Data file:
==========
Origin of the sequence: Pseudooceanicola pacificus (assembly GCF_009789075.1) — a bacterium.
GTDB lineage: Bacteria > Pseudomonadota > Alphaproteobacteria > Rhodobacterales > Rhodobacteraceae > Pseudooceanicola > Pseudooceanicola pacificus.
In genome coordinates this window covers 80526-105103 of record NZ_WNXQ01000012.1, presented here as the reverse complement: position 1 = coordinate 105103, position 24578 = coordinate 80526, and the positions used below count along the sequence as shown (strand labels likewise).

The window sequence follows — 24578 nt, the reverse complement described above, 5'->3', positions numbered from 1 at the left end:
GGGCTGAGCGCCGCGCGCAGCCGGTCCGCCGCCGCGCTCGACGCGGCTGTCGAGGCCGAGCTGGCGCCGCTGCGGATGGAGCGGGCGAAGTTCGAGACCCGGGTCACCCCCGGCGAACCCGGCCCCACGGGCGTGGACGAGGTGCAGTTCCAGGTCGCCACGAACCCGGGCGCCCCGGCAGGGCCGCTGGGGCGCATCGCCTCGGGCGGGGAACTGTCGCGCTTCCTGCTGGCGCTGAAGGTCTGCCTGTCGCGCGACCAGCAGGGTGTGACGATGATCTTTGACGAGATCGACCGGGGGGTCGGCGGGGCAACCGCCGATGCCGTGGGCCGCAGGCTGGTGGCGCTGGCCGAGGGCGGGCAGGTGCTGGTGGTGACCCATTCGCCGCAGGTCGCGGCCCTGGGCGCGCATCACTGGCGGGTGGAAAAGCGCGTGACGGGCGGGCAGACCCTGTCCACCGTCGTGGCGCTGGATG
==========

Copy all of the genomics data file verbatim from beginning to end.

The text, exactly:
Origin of the sequence: Pseudooceanicola pacificus (assembly GCF_009789075.1) — a bacterium.
GTDB lineage: Bacteria > Pseudomonadota > Alphaproteobacteria > Rhodobacterales > Rhodobacteraceae > Pseudooceanicola > Pseudooceanicola pacificus.
In genome coordinates this window covers 80526-105103 of record NZ_WNXQ01000012.1, presented here as the reverse complement: position 1 = coordinate 105103, position 24578 = coordinate 80526, and the positions used below count along the sequence as shown (strand labels likewise).

The window sequence follows — 24578 nt, the reverse complement described above, 5'->3', positions numbered from 1 at the left end:
GGGCTGAGCGCCGCGCGCAGCCGGTCCGCCGCCGCGCTCGACGCGGCTGTCGAGGCCGAGCTGGCGCCGCTGCGGATGGAGCGGGCGAAGTTCGAGACCCGGGTCACCCCCGGCGAACCCGGCCCCACGGGCGTGGACGAGGTGCAGTTCCAGGTCGCCACGAACCCGGGCGCCCCGGCAGGGCCGCTGGGGCGCATCGCCTCGGGCGGGGAACTGTCGCGCTTCCTGCTGGCGCTGAAGGTCTGCCTGTCGCGCGACCAGCAGGGTGTGACGATGATCTTTGACGAGATCGACCGGGGGGTCGGCGGGGCAACCGCCGATGCCGTGGGCCGCAGGCTGGTGGCGCTGGCCGAGGGCGGGCAGGTGCTGGTGGTGACCCATTCGCCGCAGGTCGCGGCCCTGGGCGCGCATCACTGGCGGGTGGAAAAGCGCGTGACGGGCGGGCAGACCCTGTCCACCGTCGTGGCGCTGGATG